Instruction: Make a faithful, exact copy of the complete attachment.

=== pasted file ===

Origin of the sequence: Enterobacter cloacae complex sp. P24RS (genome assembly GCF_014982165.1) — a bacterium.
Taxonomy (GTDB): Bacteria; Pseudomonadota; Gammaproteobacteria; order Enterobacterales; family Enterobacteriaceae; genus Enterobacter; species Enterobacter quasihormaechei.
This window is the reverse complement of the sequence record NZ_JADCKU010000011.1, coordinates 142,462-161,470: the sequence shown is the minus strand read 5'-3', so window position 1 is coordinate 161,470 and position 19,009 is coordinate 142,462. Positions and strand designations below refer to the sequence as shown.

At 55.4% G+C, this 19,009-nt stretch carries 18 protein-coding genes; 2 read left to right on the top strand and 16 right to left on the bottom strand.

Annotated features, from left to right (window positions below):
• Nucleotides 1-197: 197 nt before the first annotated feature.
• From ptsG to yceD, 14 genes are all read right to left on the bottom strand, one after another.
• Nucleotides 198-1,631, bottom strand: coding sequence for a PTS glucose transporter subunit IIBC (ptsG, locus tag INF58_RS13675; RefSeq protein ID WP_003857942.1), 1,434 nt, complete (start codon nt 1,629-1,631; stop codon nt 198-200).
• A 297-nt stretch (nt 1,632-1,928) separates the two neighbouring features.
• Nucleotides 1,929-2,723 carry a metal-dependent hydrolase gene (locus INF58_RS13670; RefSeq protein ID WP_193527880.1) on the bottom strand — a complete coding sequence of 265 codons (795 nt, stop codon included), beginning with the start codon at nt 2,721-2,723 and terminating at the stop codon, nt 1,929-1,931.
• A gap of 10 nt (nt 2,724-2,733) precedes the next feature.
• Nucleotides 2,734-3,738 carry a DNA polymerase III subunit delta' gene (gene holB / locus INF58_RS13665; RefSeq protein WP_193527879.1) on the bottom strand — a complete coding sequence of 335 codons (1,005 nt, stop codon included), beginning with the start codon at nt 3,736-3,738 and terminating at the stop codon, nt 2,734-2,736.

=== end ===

Origin of the sequence: Enterobacter cloacae complex sp. P24RS (genome assembly GCF_014982165.1) — a bacterium.
Taxonomy (GTDB): Bacteria; Pseudomonadota; Gammaproteobacteria; order Enterobacterales; family Enterobacteriaceae; genus Enterobacter; species Enterobacter quasihormaechei.
This window is the reverse complement of the sequence record NZ_JADCKU010000011.1, coordinates 142,462-161,470: the sequence shown is the minus strand read 5'-3', so window position 1 is coordinate 161,470 and position 19,009 is coordinate 142,462. Positions and strand designations below refer to the sequence as shown.

At 55.4% G+C, this 19,009-nt stretch carries 18 protein-coding genes; 2 read left to right on the top strand and 16 right to left on the bottom strand.

Annotated features, from left to right (window positions below):
• Nucleotides 1-197: 197 nt before the first annotated feature.
• From ptsG to yceD, 14 genes are all read right to left on the bottom strand, one after another.
• Nucleotides 198-1,631, bottom strand: coding sequence for a PTS glucose transporter subunit IIBC (ptsG, locus tag INF58_RS13675; RefSeq protein ID WP_003857942.1), 1,434 nt, complete (start codon nt 1,629-1,631; stop codon nt 198-200).
• A 297-nt stretch (nt 1,632-1,928) separates the two neighbouring features.
• Nucleotides 1,929-2,723 carry a metal-dependent hydrolase gene (locus INF58_RS13670; RefSeq protein ID WP_193527880.1) on the bottom strand — a complete coding sequence of 265 codons (795 nt, stop codon included), beginning with the start codon at nt 2,721-2,723 and terminating at the stop codon, nt 1,929-1,931.
• A gap of 10 nt (nt 2,724-2,733) precedes the next feature.
• Nucleotides 2,734-3,738 carry a DNA polymerase III subunit delta' gene (gene holB / locus INF58_RS13665; RefSeq protein WP_193527879.1) on the bottom strand — a complete coding sequence of 335 codons (1,005 nt, stop codon included), beginning with the start codon at nt 3,736-3,738 and terminating at the stop codon, nt 2,734-2,736.